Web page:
Astana, Kazakhstan, April 1
By Daniyar Mukhtarov - Trend:
Kazakhstan is among the countries where the problem of terrorism is not acute, Kazakh political scientist Yerlan Karin said at a briefing in Astana referring to the results of studies of international experts on combating extremism and terrorism.
"There is always a need for comparative analysis of the situation in our region with the situations in other countries and in the whole world. According to studies of the international organizations, Kazakhstan belongs to the group of countries with a low level risk of terrorism threat. Those events that have occurred in our country earlier, are not classified as attacks on a global perspective by the experts. That is to say Kazakhstan does not belong to the activity zone of terrorist organizations," he said.
The analysis of international trends in the field of security (U.S. Department of State report and the data of the Institute of World Economy) indicates that the risk of terrorist attacks increased 10 times over the past 15 years in the world, according to the analyst.
"All agree unanimously that there was a splash in the terrorist activity in the mid 2000s," Karin said.
In the 1960 - 70s the attacks were aimed at government agencies and strategic targets, according to the analysis, the expert said.
"Now the purpose of terrorist groups are not only government agencies and law enforcement services, but also ordinary citizens. Therefore, there are many victims among ordinary people in recent years," the analyst said.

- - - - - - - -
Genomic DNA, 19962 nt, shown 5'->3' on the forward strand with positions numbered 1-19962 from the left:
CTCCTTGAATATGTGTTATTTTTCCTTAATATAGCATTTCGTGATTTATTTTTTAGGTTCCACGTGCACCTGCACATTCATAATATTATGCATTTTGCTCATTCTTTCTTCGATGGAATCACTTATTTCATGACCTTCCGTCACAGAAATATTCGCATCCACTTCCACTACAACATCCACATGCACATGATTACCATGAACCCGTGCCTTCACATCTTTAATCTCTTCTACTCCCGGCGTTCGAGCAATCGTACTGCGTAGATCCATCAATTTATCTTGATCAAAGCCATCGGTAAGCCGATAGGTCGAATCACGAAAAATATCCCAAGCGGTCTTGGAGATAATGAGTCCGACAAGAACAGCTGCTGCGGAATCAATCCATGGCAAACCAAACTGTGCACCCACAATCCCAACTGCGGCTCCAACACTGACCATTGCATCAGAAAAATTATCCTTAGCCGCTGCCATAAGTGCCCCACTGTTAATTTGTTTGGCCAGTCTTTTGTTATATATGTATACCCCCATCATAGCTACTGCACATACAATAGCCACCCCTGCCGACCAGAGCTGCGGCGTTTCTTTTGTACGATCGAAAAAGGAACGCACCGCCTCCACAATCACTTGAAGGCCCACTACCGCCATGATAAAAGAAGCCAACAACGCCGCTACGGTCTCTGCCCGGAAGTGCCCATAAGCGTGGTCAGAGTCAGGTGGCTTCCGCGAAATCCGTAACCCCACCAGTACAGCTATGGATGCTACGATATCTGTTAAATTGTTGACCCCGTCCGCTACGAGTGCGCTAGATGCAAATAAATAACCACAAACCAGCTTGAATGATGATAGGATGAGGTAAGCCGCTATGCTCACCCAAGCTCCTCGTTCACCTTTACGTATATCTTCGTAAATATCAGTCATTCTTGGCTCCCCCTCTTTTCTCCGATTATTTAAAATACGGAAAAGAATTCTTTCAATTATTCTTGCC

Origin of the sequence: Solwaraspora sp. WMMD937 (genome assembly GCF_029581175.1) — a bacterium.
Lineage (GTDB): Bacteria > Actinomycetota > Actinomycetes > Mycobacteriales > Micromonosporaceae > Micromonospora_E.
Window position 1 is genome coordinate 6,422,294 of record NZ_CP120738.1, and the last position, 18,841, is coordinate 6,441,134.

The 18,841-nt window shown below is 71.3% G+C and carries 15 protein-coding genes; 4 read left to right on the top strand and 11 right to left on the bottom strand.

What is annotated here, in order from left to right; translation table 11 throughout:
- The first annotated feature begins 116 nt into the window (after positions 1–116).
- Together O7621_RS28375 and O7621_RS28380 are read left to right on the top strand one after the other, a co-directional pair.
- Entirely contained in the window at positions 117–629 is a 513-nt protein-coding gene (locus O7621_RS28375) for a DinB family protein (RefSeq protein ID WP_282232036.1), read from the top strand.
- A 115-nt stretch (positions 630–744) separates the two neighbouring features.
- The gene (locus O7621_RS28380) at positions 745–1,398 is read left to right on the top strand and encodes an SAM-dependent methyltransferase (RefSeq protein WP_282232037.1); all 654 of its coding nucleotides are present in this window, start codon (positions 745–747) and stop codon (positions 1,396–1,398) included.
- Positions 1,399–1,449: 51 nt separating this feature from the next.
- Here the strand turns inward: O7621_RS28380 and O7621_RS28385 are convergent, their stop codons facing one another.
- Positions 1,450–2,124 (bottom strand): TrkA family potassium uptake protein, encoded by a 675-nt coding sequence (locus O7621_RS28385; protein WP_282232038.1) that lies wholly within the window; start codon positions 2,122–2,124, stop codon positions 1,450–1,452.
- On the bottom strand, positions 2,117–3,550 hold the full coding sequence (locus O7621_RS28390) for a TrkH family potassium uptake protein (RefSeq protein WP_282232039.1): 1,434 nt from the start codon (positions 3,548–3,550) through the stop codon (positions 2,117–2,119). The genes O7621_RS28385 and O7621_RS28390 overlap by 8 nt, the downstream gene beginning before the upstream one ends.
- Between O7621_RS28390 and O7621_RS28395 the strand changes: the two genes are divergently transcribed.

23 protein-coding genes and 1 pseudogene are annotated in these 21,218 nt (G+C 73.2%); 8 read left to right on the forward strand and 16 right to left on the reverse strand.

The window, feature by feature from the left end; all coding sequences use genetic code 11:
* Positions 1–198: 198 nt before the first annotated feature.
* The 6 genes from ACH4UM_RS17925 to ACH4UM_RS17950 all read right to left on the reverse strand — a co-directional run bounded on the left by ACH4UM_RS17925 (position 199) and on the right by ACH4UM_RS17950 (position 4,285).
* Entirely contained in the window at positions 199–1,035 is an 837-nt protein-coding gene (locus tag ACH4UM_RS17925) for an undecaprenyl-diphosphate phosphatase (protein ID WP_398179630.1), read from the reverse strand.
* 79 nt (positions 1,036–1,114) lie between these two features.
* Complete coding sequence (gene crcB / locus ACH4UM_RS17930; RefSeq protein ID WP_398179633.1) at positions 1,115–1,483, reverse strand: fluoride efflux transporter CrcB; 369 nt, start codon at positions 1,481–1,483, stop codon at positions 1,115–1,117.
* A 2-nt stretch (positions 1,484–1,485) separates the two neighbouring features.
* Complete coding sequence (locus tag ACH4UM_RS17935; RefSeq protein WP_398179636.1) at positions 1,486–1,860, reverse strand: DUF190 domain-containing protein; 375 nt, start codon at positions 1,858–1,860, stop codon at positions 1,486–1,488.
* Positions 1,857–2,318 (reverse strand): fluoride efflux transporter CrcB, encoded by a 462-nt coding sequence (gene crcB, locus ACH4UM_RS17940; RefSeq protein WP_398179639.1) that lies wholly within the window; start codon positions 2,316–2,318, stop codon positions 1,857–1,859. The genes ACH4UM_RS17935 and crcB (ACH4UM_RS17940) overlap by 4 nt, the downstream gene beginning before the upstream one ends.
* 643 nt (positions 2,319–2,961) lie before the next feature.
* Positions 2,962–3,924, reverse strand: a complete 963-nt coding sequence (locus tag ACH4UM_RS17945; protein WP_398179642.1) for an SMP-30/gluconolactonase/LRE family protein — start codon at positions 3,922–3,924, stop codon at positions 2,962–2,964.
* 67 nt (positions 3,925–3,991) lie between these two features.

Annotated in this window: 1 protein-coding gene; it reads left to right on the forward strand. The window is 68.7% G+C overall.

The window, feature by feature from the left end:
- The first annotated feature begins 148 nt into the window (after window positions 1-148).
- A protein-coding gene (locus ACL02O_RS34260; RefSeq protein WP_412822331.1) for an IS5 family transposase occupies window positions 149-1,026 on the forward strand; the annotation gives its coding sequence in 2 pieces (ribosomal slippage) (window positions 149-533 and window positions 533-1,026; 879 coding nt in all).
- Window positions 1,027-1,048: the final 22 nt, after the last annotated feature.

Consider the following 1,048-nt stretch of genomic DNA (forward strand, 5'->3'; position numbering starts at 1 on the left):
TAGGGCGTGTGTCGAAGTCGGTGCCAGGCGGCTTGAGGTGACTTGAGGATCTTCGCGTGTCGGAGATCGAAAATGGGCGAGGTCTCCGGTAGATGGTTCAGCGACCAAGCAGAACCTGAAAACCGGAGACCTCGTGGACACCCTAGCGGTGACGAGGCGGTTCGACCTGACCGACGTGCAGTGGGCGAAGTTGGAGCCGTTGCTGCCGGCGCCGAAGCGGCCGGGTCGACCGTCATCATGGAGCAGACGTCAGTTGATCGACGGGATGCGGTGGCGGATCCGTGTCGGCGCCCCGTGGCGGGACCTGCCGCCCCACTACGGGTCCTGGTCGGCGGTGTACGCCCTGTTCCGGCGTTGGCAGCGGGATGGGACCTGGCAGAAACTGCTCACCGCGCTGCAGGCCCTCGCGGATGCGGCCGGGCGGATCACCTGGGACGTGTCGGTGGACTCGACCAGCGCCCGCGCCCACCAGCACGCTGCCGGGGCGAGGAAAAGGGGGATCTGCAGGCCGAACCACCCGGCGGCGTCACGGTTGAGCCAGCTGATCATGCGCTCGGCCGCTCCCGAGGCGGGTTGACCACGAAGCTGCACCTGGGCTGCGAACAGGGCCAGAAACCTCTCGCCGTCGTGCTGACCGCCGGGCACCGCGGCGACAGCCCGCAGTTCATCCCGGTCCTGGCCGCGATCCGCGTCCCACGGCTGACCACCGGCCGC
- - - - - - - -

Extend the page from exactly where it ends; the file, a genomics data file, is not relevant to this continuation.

The evolution of terrorism threat passed three stages in Kazakhstan, according to the expert.
"The first stage - late 90's - early 2000s - a period of escaped terrorists, when the members of illegal armed groups of other countries have tried to find refuge in our country. Second period - the recruiting period from 2006 to 2010, when some citizens were propagandized for participation in terrorist attacks in the territory of other countries. The third stage - the emergence of certain groups who have tried to plan terrorist attacks," Karin said.
He cited data from the Center for Social and Political Studies "Strategy" which conducted a survey over 220 convicted on terrorism charges.
"Social characteristics of persons convicted on terrorism charges are following: more than 55 per cent of criminal cases` participants - are young people aged from17 to 29, 36 per cent of which are under 25, and 35 per cent - in the age of 30 - 35 years. The youngest is 17 years old and the oldest - 48," the expert said.
Some 56 members of radical groups had a secondary school diploma, one of them graduated only after four classes, according to the expert. Some 16 percent had a special secondary education, 18 percent - higher education.
"Only six percent of the 220 convicted on this charge attended special religious institutions. This suggests that the majority of the involved people are those who have not religious education," the expert said.
Furthermore, the conclusion reached by the Strategy experts is that radical groups had horizontal interaction. That is to say, they did not have a single solutions center, a single center of the activity planning and third - they did not have sustainable funding channels.
Translated by S.I.
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